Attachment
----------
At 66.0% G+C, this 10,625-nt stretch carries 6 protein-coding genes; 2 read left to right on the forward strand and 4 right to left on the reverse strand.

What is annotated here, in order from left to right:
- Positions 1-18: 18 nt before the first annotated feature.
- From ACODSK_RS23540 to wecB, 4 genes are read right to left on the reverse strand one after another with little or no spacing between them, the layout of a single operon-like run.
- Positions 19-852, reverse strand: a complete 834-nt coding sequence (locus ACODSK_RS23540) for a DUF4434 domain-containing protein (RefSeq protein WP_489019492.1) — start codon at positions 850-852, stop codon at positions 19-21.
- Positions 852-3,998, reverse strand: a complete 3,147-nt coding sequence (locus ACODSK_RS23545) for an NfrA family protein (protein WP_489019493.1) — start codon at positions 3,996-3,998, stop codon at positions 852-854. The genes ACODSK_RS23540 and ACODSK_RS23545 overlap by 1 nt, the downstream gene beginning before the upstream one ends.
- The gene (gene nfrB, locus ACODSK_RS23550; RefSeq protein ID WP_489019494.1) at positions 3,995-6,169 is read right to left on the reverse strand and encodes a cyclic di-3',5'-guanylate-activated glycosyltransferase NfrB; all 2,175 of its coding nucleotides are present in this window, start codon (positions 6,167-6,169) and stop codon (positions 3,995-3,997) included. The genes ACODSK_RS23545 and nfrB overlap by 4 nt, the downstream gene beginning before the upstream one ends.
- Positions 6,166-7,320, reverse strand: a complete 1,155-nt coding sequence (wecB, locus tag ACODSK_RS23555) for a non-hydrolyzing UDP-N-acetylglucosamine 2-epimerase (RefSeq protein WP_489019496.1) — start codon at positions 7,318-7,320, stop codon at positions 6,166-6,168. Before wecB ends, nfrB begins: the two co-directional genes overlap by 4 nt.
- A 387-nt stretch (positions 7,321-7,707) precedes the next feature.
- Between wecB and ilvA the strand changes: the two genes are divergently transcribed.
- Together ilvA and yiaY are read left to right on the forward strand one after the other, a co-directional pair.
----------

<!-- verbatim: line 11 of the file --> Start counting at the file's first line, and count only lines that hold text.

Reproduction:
- Together ilvA and yiaY are read left to right on the forward strand one after the other, a co-directional pair.